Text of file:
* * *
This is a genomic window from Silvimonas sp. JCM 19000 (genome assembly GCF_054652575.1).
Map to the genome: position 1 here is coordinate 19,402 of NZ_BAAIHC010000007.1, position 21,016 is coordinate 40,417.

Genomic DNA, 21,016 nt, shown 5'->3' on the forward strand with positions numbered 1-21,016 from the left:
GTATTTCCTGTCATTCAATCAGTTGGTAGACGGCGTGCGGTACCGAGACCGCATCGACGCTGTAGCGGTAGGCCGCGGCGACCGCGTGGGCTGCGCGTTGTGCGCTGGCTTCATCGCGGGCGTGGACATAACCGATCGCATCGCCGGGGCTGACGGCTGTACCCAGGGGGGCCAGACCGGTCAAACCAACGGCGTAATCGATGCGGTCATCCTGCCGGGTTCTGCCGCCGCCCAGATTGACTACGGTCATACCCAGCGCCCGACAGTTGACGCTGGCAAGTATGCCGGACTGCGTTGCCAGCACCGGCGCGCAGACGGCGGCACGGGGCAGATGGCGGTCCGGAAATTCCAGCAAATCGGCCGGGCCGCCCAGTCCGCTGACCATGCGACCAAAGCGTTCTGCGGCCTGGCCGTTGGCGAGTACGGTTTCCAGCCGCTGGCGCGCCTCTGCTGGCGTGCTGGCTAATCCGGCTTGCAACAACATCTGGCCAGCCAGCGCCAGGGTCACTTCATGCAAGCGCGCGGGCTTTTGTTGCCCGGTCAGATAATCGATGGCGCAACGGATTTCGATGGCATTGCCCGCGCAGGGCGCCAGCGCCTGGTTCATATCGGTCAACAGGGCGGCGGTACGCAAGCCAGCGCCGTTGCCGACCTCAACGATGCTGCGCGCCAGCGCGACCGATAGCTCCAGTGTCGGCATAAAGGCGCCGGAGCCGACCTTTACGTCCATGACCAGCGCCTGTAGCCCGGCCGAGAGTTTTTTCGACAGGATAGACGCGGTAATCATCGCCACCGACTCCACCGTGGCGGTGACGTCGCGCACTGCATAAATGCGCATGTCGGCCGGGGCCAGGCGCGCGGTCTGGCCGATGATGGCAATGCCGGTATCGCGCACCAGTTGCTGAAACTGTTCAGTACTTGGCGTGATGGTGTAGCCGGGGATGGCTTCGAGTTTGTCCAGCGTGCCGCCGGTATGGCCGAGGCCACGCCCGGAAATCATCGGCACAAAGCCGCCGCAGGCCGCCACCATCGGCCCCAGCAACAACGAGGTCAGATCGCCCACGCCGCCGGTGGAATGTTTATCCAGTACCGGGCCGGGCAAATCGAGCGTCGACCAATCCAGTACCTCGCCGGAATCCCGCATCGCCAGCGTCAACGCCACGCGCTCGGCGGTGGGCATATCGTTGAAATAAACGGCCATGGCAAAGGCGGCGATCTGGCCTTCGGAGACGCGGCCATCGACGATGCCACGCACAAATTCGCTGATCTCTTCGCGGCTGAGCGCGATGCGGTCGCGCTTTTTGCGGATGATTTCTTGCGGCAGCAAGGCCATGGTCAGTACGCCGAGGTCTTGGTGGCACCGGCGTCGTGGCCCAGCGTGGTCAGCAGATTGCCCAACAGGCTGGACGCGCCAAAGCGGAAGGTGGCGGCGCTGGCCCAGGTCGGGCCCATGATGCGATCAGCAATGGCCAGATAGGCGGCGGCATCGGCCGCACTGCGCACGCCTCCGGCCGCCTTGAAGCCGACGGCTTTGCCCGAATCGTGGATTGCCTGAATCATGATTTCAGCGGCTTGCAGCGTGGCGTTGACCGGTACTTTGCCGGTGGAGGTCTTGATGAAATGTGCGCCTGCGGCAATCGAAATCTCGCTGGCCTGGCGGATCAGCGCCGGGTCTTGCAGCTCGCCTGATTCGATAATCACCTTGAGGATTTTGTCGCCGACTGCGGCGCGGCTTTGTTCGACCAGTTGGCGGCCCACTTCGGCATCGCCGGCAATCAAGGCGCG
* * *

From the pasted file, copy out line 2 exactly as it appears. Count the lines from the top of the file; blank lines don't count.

Map to the genome: position 1 here is coordinate 19,402 of NZ_BAAIHC010000007.1, position 21,016 is coordinate 40,417.